## Methods

### Study design

This was a retrospective, multicenter, observational study based on data obtained between April 2008 and January 2018; data were obtained from the electronic medical information database of Medical Data Vision Co., Ltd (MDV). Although L-AMB was launched in June 2006 in Japan, MDV contains data from April 2008. Therefore, we analyzed the data for the maximum period at the initiation of this study. This contained the DPC hospital data, medical fee reimbursement claims, and clinical laboratory test data from 345 facilities in Japan. In addition to claims and abstract discharge data, the database contains the following information for each patient: age, sex, primary diagnosis, comorbidities at admission and the post-admission complications coded according to the International Classification of Diseases, 10th revision codes written in Japanese, medical procedures, including types of surgery, coded with original Japanese codes, daily records of drug administration and devices used, length of hospital stay, and discharge status24. The dates of hospital admission, surgery, bedside procedures, drugs administered, and discharge were recorded using a uniform data submission format24. This study was conducted in accordance with the Declaration of Helsinki. The data analyzed in the present study were anonymously processed by the database provider in accordance with the Act on the Protection of Personal Information of Japan and other related regulations. For the usage of unlinkable de-identified data, ethical approval and informed consent were waived, according to the Japanese Ethical Guidelines for Medical and Health Research Involving Human Subjects by the Ministry of Education, Culture, Sports, Science, and Technology and the Ministry of Health, Labour, and Welfare of Japan. The study received ethical approval from Nagasaki University School of Medicine Research Ethics Committee (Approval Number 18033038-4). The STROBE statement checklist was included in Supplementary Table S5.

### Study population

Patients administered L-AMB during hospitalization were selected according to a set of criteria. The inclusion criteria were: L-AMB treatment for the first time, age ≥ 18 years-old on the first day of the month of L-AMB treatment initiation, at least two measurements of serum creatinine performed between 6 days before L-AMB treatment initiation and 7 days after L-AMB treatment termination, at least one measurement of serum creatinine performed between the day after L-AMB treatment initiation and 7 days after L-AMB treatment termination, and at least one measurement of serum creatinine performed between 180 and 7 days before L-AMB treatment initiation including the period before hospitalization. The exclusion criteria were: unavailability of height or weight data on the day of or within 1 year of L-AMB treatment initiation, which were required to calculate eGFR, a L-AMB dose > 6 mg/kg/day, dialysis on the day of or within 3 days prior to L-AMB administration initiation, and ≥ 1.5-fold increase within 7 days or ≥ 0.3 mg/dL increase within 2 days in serum creatinine on the day of or within 7 days before L-AMB treatment initiation to exclude patients who developed AKI before the initiation of L-AMB therapy.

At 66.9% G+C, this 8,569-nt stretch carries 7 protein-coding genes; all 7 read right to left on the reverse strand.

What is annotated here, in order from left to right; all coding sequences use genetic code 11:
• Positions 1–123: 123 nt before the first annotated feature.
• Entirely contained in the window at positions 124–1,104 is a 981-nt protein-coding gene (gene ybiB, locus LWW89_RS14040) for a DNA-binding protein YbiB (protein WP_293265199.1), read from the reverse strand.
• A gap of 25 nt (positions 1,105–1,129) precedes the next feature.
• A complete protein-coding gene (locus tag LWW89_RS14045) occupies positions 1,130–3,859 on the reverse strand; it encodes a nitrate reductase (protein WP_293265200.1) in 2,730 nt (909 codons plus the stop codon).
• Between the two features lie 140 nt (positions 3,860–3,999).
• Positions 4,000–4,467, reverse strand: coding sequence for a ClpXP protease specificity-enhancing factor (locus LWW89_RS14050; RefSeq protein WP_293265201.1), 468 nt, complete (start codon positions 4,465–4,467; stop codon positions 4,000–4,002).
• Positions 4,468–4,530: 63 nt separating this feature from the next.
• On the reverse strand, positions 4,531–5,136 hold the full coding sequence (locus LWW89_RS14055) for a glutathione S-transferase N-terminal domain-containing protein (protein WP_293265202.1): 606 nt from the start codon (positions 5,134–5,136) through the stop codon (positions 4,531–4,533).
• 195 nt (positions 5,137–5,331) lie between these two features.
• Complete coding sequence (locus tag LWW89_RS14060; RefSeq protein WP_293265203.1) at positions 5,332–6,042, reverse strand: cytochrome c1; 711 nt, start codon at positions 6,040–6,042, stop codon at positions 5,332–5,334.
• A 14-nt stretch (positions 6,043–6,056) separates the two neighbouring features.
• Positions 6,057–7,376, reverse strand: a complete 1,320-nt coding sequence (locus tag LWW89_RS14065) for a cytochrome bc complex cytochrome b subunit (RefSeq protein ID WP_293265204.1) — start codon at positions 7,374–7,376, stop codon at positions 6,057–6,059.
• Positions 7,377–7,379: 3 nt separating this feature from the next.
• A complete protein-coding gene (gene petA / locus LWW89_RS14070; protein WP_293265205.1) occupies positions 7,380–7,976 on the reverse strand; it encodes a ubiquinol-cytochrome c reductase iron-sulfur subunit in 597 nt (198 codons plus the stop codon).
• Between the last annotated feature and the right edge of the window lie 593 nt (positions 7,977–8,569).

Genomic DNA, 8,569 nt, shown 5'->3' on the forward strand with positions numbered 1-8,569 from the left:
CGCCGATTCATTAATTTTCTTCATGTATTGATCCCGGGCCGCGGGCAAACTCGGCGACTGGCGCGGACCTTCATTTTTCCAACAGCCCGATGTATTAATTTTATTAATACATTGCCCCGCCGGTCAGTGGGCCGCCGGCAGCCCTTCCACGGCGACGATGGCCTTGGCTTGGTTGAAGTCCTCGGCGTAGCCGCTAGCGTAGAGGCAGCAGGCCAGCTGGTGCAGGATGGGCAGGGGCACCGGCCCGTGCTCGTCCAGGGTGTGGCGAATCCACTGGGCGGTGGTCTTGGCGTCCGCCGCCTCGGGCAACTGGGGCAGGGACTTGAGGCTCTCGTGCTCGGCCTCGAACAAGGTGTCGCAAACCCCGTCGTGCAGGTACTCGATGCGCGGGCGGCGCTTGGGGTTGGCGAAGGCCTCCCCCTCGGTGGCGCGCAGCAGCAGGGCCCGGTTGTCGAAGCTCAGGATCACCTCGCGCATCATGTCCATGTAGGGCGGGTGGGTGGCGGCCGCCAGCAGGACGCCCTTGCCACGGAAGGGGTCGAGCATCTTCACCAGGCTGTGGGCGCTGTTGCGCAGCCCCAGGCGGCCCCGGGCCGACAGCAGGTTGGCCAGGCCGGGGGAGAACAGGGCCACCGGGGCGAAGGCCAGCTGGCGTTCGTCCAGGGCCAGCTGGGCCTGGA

### Assessments

L-AMB treatment duration was defined as the time from treatment initiation to discontinuation. L-AMB discontinuation was defined as an administration interval ≥ 8 days. According to the KDIGO AKI criteria25, we defined AKI as a ≥ 1.5-fold increase within 7 days or ≥ 0.3 mg/dL increase within 2 days in serum creatinine between the day after L-AMB treatment initiation and 7 days following L-AMB administration termination (Fig. S1). As the time for a creatinine measurement in a day could not be obtained from database, ≥ 1.5-fold or ≥ 0.3 mg/dL increases in serum creatinine were evaluated for a total of 8 or 3 days, respectively. Urine volume was not employed as part of the definition because we could not obtain this information from the database. AKI patients were assigned three stages based on the KDIGO AKI criteria between the date of the minimum creatinine reference measurement for AKI and 7 days following L-AMB treatment termination (the maximum period was 89 days). The criteria were: stage 1, ≥ 1.5- to < 2-fold increase or ≥ 0.3 mg/dL increase in serum creatinine; stage 2, ≥ 2- to < 3-fold increase in serum creatinine; stage 3, ≥ threefold increase in serum creatinine, ≥ 4.0 mg/dL of serum creatinine or the initiation of dialysis25. Adjusted eGFR was calculated by using the following formula for Japanese which correlates with other formulas such as CKD-EPI and MDRD26: